Special MFF Program Warning on Growing Populism

Make Poland Great Again
Populism for Beginners offering attractive documentaries about countries with strong populist movements • Streets of Motovun full of performances and interventions addressing populism

Until recently, populists could count on not more than eight percent of votes at elections. Nowadays, every fourth European voters supports populist parties. A sudden rise of populism, particularly extreme-right populism, has been recorded in the countries of the former Eastern bloc and Southern Europe: in Poland, almost half of the population supports populists and in Italy and Hungary as many as some 70 percent. The trend has not sidestepped the former Yugoslav countries.

Motovun Film Festival has always been a place of freedom of speech and thought. This festival edition (23-27 July) will therefore address populism in the form of documentary films, discussions and street performances. The films of the Populism for Beginners program deal with the countries where this trend is particularly strong.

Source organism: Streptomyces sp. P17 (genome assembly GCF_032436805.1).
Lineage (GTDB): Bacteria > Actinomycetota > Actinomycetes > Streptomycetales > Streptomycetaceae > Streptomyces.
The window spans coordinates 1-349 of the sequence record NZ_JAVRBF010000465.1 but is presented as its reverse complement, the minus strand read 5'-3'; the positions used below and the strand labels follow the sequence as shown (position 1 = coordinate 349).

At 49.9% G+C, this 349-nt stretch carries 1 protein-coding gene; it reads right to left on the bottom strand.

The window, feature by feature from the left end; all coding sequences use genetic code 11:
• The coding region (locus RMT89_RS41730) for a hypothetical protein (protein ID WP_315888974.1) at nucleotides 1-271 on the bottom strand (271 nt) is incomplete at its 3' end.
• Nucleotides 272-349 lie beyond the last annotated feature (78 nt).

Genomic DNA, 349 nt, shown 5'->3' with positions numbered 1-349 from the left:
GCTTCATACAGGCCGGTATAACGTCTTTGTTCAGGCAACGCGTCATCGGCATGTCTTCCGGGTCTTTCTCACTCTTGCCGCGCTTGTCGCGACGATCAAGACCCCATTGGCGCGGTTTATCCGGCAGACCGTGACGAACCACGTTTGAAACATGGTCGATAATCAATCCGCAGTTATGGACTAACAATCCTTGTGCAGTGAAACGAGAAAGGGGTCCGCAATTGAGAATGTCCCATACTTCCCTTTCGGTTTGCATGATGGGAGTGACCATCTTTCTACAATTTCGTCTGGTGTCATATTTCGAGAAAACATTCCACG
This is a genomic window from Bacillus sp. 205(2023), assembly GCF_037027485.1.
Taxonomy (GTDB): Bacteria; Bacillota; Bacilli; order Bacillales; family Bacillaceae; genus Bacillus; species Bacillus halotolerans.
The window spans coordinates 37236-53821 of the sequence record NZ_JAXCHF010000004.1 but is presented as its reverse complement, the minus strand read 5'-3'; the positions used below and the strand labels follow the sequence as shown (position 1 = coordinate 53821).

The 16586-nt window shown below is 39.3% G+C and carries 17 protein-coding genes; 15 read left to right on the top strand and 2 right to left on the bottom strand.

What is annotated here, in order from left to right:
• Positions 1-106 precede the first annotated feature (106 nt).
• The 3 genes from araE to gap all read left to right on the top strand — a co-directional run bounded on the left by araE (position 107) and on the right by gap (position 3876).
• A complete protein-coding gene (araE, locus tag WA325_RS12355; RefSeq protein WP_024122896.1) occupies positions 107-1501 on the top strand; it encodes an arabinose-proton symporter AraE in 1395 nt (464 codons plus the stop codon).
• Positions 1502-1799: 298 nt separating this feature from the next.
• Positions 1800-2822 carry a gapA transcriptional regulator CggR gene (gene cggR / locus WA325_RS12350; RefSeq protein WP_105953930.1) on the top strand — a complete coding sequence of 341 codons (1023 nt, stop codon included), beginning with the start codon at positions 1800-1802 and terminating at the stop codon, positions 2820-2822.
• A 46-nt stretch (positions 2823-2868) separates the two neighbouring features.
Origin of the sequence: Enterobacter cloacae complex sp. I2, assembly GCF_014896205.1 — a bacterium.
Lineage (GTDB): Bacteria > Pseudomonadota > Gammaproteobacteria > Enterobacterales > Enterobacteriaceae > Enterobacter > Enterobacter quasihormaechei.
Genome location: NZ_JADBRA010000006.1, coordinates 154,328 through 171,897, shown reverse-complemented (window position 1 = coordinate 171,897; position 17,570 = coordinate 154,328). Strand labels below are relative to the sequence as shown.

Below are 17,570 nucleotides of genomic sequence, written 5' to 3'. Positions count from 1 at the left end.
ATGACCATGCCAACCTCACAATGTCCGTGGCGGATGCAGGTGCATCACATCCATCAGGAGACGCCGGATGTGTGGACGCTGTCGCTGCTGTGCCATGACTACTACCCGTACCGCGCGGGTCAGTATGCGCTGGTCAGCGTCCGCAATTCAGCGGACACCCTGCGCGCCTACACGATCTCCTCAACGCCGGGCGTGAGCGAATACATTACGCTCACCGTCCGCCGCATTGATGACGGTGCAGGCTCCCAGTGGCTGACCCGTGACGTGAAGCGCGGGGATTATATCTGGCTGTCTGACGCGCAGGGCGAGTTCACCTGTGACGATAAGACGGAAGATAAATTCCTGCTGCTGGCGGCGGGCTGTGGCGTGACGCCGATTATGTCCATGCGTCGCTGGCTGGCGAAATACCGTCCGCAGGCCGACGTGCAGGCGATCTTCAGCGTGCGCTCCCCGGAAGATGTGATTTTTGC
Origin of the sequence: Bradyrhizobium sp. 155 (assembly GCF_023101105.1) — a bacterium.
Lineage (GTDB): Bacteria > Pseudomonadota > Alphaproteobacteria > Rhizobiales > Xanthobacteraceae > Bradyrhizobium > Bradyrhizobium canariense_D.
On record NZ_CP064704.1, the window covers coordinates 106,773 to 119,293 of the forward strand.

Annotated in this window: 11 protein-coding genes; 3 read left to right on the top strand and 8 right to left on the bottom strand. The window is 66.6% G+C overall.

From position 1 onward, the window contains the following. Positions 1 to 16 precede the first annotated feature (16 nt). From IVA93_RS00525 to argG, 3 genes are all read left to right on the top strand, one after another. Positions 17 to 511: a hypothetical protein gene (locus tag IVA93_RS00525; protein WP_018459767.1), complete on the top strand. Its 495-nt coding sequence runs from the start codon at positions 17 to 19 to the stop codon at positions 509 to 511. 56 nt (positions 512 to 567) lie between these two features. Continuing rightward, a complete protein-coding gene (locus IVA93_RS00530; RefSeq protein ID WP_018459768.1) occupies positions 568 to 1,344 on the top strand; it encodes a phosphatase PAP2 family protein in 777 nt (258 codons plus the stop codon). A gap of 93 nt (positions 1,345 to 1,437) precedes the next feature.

Hungary 2018 tackles the extreme right and its growing strength on the wings of the populist agenda of Viktor Orbán. Make Poland Great Again wonders if the conservative-ruled Poland is turning from a democracy into a dictatorship. The developments in Italy, ruled by the comedian Beppe Grillo’s populist party, are analyzed in the documentary film Tutti a Casa – Power to the People?. As for Greece, Golden Dawn Girls shows how an ideology uncomfortably close to Nazism has cast its shadow on the country hitherto known by its beautiful beaches and friendly people. The consequences of such social trends are tackled in the documentary film Midnight Traveler, made by Hassan Fazili and his family on a cell phone while fleeing from the Taliban and passing the “Balkan Route” on their way to Europe. The film won numerous awards, including in Berlin and at Sundance.

In the countries of this region, populism has had its collateral victims: These are cultural projects, media and human right advocates – they get stigmatized as members of unwanted establishment. This is why our guests from the countries of the region, like Croatian emigrant, performer and pedagogue Siniša Labrović and Macedonian writer and university professor Rumena Bužarovska will be participating in our Daily Dose of Populism program which includes storytelling performances, street interventions and a few other surprises.

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